03-26-2005, 07:21 AM
In truth, 99% of people break the law on a regular basis . . . If you don't believe this, do keep in mind that speed limit signs are not intended to be mere suggestions, but actual *limits*<img src=smilies/eek5.gif>

The severity of a crime must be proportional with the severity of the consequences (not the *possible* consequences, but the *actual* consequences) . . . In a world filled with school shootings, rape, drug dealing, etc... I'd like to think rom hacking falls on a fairly dim part of the spectrum.

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Evil Peer
03-26-2005, 07:56 AM
Actually, you are wrong about how exactly the DMCA has screwed everything up. It was declared by a judge in one of the bigger cases (think it may have been the one about printer toner) that for something to be protected under the "circumvent" section, there has to actually be something significant to circumvent. The nature of the medium the data is inscribed in is not enough by itself. Nor could they simply throw it in a zip file and call it "secured".

What this means is that the majority of ROMs can be legally dumped and played. The question comes up for those titles that have some sort of security built into them. For example, there are a number of games that can detect if a Game Genie or backup device is being used. So, does emulating these games well enough such that they think they are being played on a real machine break the law? Probably.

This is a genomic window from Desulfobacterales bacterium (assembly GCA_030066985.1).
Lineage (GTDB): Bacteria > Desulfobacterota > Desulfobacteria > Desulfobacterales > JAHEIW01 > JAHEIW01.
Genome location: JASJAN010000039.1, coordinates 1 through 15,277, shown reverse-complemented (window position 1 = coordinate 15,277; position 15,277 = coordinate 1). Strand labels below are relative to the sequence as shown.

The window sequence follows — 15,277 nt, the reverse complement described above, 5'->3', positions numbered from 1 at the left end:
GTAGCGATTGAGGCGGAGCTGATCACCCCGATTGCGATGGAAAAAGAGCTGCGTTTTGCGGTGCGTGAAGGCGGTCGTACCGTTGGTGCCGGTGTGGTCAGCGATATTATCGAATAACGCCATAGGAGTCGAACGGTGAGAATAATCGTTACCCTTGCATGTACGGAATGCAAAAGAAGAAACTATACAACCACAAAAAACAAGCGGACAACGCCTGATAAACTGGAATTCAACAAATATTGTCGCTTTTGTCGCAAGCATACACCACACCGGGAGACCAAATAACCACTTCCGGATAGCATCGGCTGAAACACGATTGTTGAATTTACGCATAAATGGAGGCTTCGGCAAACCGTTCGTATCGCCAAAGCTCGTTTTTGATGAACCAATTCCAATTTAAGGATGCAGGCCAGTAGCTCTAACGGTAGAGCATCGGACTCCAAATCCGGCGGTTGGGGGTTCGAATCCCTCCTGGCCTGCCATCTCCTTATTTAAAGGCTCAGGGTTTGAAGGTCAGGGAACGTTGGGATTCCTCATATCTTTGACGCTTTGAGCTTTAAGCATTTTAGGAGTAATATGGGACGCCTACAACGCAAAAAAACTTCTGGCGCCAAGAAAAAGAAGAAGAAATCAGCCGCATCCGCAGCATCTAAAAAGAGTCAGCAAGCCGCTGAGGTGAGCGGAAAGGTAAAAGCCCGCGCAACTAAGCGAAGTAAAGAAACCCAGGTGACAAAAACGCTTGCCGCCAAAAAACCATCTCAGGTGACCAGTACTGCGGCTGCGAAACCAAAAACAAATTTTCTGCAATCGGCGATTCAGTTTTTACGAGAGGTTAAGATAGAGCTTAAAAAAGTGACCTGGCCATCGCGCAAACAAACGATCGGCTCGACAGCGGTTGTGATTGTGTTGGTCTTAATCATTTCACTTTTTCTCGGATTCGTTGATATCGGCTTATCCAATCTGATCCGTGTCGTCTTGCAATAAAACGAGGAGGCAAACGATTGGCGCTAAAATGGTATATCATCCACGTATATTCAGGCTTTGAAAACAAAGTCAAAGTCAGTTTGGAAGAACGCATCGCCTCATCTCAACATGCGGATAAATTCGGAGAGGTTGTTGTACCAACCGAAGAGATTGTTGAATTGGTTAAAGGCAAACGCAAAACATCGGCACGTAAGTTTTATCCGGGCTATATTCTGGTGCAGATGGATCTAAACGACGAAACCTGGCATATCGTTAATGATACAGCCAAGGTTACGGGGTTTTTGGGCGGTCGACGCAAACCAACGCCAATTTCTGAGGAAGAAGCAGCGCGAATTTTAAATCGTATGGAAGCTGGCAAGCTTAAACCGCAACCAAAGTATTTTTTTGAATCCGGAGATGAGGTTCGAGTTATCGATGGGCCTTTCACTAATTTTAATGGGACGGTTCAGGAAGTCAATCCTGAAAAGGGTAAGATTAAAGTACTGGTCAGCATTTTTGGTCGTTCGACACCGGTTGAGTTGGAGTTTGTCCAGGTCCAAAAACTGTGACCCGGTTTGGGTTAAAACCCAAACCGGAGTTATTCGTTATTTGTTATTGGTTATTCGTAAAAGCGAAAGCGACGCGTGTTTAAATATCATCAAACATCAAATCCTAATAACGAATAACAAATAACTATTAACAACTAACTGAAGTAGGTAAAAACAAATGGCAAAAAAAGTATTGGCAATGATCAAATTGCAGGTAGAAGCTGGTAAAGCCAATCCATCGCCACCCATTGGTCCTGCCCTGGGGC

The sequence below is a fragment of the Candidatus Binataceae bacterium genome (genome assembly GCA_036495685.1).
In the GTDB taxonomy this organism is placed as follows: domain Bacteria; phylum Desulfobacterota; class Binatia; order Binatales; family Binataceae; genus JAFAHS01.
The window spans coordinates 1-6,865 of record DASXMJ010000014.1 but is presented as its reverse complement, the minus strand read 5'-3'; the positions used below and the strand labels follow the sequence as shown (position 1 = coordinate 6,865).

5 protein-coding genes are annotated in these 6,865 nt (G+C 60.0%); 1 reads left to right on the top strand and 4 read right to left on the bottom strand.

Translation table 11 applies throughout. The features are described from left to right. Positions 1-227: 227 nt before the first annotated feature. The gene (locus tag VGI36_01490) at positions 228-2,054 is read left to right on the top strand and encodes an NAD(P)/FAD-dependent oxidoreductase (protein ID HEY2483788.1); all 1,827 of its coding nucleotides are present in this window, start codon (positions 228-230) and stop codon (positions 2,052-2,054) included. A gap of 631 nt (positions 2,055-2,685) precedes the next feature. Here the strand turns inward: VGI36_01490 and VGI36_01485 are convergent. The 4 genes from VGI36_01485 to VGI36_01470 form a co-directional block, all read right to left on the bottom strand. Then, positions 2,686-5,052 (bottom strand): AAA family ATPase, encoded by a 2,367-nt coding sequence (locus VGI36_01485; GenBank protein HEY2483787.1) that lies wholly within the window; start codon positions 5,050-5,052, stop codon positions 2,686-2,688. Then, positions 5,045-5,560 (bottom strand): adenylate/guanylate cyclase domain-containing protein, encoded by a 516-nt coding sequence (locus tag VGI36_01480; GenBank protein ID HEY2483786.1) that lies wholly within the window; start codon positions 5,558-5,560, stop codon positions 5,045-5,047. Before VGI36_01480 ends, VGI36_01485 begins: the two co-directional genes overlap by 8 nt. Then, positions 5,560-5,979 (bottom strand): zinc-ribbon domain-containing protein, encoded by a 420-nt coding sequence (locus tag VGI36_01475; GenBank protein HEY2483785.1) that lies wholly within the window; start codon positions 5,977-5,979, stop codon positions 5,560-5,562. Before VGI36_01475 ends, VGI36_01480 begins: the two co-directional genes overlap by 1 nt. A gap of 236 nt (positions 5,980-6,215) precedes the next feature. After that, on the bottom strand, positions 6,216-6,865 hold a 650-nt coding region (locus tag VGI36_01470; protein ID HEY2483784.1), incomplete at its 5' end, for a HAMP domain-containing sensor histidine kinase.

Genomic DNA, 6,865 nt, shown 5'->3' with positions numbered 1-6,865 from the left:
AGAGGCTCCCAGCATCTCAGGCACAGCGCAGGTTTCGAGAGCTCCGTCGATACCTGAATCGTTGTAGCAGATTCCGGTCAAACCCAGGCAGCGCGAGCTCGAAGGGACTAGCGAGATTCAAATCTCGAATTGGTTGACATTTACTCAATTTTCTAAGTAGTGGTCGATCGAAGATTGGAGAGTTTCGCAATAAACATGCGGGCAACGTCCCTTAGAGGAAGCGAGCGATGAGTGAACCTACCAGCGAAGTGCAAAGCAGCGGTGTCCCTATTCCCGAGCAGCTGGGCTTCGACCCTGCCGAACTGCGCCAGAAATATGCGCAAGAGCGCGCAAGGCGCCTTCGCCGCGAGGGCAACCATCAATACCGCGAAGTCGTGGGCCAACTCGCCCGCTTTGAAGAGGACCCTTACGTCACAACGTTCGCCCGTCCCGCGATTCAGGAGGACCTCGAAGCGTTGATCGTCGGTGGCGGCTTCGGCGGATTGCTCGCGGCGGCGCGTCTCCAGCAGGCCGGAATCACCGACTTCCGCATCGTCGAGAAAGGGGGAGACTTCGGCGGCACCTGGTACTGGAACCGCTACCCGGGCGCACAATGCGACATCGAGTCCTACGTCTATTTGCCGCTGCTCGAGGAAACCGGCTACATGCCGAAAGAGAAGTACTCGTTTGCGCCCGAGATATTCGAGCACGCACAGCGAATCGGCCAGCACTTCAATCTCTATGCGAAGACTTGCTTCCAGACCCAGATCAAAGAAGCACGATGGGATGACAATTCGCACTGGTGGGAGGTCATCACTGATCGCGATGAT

Then comes the question of whether the DMCA can overrule past court decisions, since it was designed to be an extension of copyright law, not a replacement. Sony went to court and lost against an emulator company (or maybe two). I do not remember what the court's findings were, but this would at least seem to indicate emulators were considered legal prior to the DMCA being passed.

Patches would almost certainly be illegal if you modified any code that did security checks, but they would probably otherwise pass the DMCA. Where patches may run afoul of copyright is that they may be considered derivative works, which are infringements under normal copyright law. The only thing that would save them is that they are distibuted separately from the original copyrighted work. But since the patch was created with a specific purpose in mind, that may not be enough.

---T.Geiger

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Djibriel
03-26-2005, 12:14 PM